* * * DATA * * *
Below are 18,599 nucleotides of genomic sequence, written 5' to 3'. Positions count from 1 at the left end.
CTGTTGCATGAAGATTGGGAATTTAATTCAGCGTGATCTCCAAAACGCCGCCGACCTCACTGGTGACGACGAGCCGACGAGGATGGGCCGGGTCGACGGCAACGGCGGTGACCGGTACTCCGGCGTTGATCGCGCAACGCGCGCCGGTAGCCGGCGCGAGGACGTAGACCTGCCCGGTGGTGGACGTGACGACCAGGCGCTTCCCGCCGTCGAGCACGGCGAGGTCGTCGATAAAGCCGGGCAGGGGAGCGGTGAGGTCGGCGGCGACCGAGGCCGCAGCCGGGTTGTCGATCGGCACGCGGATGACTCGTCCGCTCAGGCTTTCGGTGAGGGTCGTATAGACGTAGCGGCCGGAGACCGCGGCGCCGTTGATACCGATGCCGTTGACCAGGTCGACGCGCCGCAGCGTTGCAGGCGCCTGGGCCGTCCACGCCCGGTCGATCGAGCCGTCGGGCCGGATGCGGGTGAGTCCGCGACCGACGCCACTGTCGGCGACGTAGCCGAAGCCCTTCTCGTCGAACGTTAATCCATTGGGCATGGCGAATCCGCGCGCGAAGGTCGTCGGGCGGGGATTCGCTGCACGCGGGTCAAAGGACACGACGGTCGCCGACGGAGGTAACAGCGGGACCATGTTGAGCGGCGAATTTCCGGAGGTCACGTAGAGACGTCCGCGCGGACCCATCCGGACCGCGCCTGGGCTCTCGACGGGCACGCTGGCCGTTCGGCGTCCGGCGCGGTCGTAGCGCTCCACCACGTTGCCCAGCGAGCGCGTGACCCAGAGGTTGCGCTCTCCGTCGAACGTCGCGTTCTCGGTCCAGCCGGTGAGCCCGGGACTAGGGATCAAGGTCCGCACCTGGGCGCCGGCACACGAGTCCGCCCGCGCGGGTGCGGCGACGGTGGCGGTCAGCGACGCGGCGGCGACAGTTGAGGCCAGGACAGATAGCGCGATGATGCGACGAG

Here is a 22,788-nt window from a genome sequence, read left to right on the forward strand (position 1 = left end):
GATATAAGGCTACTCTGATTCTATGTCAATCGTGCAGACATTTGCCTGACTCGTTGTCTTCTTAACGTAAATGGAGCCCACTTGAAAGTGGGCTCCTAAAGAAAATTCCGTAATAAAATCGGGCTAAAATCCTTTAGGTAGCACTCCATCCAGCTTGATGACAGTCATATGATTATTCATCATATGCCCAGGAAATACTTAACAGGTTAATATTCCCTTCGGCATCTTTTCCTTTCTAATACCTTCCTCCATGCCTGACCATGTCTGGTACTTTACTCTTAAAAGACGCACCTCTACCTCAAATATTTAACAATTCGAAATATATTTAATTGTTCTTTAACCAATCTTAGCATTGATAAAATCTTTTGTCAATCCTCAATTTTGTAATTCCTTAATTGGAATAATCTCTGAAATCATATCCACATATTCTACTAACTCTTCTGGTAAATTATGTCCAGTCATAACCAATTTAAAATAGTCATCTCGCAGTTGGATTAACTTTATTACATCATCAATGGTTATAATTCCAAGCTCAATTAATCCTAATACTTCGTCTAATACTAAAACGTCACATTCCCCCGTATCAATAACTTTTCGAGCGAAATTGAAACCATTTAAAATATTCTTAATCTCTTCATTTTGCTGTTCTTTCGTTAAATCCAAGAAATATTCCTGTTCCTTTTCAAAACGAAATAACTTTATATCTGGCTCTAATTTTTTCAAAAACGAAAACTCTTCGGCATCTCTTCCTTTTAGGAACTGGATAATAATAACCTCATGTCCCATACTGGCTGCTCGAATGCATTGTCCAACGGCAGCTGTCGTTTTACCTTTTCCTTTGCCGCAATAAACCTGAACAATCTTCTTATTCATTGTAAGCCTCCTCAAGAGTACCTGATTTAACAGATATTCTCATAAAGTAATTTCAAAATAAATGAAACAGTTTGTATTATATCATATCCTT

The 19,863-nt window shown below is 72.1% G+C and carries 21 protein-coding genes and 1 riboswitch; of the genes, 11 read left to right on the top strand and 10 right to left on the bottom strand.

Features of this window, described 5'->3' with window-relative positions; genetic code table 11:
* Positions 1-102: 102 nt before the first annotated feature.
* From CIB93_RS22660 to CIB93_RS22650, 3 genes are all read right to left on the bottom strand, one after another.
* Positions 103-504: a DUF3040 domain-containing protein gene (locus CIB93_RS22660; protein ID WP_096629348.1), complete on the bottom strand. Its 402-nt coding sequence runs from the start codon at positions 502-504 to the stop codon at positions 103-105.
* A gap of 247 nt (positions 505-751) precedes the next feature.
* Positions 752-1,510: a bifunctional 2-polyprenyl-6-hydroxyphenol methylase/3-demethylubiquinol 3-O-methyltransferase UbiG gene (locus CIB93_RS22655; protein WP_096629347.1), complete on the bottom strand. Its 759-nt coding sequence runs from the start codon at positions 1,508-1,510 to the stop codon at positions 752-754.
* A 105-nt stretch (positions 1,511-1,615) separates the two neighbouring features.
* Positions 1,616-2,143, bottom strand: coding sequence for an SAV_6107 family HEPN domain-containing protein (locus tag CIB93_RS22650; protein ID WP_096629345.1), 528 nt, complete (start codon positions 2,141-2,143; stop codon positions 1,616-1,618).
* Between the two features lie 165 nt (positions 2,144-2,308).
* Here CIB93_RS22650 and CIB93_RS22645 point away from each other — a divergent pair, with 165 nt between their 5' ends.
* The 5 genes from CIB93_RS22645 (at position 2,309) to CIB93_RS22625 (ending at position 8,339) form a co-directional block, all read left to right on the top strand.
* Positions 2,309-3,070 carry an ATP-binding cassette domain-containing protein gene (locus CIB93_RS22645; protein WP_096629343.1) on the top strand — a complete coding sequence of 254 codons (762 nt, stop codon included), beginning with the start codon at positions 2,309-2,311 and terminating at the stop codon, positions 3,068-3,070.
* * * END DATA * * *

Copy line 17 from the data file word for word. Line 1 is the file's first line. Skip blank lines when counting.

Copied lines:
* Positions 2,309-3,070 carry an ATP-binding cassette domain-containing protein gene (locus CIB93_RS22645; protein WP_096629343.1) on the top strand — a complete coding sequence of 254 codons (762 nt, stop codon included), beginning with the start codon at positions 2,309-2,311 and terminating at the stop codon, positions 3,068-3,070.